Pate knew every day that passed with him in bed and not on the field sent his NFL stock value down.
However, he managed to recover enough to be ready for the first game of his senior year.
Things finally were going Pate’s way again.
He played well, but felt even better after discovering Dana was pregnant with their first child, Claire, before facing Georgia nine games later. She would become the eldest of their five children.
“I had an interception in that [Georgia] game, then one against Alabama and one in the SEC Championship,” Pate said. “That news of my kid was a good luck charm.”
Rob and Dana Pate spent 2001 NFL draft weekend in Panama City, Fla., but his NFL dreams weren’t dead. His parents called on Saturday night at 5 p.m. and said the San Diego Chargers wanted him to report to training camp—at 7 a.m. the next morning.
He made it on time.
As a signed free agent, no starting position was guaranteed. He was already uncertain of his future because he could be cut at any time. “I told them, ‘If you’re going to cut me, cut me now.’ ”
If Pate was cut from the Chargers too late, he would miss the deadline to apply for the fall semester at Auburn and delay his plans to get his degree.
Those were his plans, but once again, life had different ones.
“The best play I made in a Chargers uniform was my last football play ever,” Pate said. “We were running a blitz, and I was covering the slot receiver man-to-man. The quarterback saw [it] was going to be the man-to-man cover, so he threw a lob pass to the receiver and I met him right as he caught the ball. I hit him hard and the stadium made that ‘oooh’ sound.”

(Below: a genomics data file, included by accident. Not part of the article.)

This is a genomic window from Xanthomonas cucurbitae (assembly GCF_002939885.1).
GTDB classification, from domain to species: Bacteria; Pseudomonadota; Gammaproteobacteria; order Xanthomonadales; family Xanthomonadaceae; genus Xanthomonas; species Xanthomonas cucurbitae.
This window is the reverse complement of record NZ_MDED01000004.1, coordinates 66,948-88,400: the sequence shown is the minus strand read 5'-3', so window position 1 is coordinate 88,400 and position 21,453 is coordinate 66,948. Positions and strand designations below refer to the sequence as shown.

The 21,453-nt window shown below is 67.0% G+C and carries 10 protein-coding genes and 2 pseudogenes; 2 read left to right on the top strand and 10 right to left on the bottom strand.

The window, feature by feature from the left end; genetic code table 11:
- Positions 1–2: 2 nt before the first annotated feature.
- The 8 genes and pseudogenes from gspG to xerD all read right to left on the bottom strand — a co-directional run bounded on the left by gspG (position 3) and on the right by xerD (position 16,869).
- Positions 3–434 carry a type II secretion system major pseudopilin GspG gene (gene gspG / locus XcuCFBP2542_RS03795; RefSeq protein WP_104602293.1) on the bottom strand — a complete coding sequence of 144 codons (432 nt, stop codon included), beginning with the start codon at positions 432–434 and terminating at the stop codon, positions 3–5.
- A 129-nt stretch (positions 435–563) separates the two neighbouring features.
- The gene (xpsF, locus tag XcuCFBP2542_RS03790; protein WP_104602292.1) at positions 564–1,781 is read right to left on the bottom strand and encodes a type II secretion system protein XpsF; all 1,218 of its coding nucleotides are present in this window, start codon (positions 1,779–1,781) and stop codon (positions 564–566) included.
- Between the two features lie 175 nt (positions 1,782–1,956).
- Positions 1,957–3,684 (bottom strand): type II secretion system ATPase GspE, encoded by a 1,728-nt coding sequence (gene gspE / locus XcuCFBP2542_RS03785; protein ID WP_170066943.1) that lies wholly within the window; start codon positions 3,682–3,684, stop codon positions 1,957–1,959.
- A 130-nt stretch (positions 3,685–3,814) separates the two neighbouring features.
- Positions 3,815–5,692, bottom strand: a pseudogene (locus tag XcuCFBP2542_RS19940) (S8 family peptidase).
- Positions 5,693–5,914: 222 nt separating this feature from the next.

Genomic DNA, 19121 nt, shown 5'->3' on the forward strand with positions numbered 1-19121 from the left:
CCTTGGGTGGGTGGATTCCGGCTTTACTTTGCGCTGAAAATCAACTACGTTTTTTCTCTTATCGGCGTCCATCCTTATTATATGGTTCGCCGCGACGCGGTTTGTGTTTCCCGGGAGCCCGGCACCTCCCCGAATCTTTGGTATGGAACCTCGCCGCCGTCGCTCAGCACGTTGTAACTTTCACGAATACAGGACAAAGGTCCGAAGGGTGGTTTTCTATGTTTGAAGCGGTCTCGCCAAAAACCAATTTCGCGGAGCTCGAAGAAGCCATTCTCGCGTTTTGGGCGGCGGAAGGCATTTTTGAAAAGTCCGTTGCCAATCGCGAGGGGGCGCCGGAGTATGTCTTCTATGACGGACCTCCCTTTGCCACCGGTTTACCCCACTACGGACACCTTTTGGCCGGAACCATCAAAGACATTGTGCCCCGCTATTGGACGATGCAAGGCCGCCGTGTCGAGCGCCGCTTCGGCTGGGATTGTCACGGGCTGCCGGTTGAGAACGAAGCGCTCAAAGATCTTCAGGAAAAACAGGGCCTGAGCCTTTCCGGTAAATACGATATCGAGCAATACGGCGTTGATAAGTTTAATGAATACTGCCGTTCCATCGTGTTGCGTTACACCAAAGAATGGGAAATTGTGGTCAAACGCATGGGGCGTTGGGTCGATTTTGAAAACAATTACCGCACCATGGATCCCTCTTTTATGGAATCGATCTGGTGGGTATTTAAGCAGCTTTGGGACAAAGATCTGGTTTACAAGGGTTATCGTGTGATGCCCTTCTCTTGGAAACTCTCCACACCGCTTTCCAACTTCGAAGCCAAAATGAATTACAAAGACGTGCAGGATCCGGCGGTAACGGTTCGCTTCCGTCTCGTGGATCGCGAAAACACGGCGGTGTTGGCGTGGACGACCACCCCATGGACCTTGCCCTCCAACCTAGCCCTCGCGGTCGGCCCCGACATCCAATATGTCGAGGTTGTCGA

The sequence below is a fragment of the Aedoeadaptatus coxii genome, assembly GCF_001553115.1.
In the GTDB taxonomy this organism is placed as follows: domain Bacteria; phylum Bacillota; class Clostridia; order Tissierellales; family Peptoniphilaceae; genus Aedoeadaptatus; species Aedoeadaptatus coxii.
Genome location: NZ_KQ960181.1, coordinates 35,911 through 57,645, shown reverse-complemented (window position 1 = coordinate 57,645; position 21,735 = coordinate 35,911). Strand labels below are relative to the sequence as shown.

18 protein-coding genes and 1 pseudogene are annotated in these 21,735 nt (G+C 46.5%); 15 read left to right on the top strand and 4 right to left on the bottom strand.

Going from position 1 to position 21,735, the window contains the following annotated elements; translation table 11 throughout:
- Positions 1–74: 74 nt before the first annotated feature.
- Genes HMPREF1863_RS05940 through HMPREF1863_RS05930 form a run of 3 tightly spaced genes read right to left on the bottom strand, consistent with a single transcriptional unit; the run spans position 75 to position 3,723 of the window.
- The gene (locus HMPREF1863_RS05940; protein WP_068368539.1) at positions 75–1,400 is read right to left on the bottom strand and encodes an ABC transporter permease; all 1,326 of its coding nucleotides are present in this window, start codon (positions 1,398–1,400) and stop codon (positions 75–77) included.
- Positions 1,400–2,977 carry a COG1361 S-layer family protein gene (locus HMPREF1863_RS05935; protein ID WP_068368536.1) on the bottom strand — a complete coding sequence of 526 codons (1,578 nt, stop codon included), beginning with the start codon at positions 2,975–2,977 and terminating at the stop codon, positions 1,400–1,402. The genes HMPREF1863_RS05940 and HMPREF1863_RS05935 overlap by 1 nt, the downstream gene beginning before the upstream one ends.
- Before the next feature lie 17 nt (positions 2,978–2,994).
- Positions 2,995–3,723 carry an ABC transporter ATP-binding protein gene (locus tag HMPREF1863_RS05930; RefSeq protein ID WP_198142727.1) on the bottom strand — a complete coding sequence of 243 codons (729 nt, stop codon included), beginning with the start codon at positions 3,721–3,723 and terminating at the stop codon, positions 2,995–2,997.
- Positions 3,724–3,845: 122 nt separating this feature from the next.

When he hit the ground, his shoulder came out of its socket; when he got back up, it popped back into place. He was released the next day even though the team doctors said he could still play.
He discovered back in Auburn that he required surgery, which led to him filing a grievance against the Chargers. “They ended up paying me for 10 games,” he said. “NFL teams can’t cut you when you’re injured.”
Pate had missed the fall cutoff to reapply to Auburn by two weeks. “Dana and I were married, and we just had our first child,” he said. “I honestly had had enough.”
Rob landed a job at Cooper Tires in Auburn, but, again, it was going to take a lot of work—8 a.m. to 5 p.m. hard work. Dana worked at a daycare so she could watch over Claire.
“In every endeavor I’ve seen in his life—in our relationship, our marriage, our children and even when he was at the tire store,” said Dana, voice faltering, “the fabric of his nature is to compete, to perform, to pour himself in and do his best.”
Pate’s NFL career might have ended, but not his drive. He finished his bachelor’s degree at Auburn in 2002, then went on to graduate in 2007 from optometry school at the University of Alabama Birmingham.
The young physician spent eight years at EyeCare Associates in Hoover before joining Basden Eye Care back in the family’s familiar home turf of Auburn.
Pate has written about his struggles and achievements in two books. A Tiger’s Walk: Memoirs of an Auburn Football Player tells Pate’s entire story, starting when he first picked up a football. The Way of the Athlete explains itself in its subtitle: “The role of sports in building character for academic, business and personal success.”
Finally, free of uncertainty, his present and future are as clear as a fresh pair of lenses. In 2014, he was named the Young Optometrist of the Year by the American Optometric Association.
“The valleys are surrounded by mountains and we keep climbing,” Pate says. “We put our faith in God, so I find my peace in knowing that I’ve given it everything I’ve got.”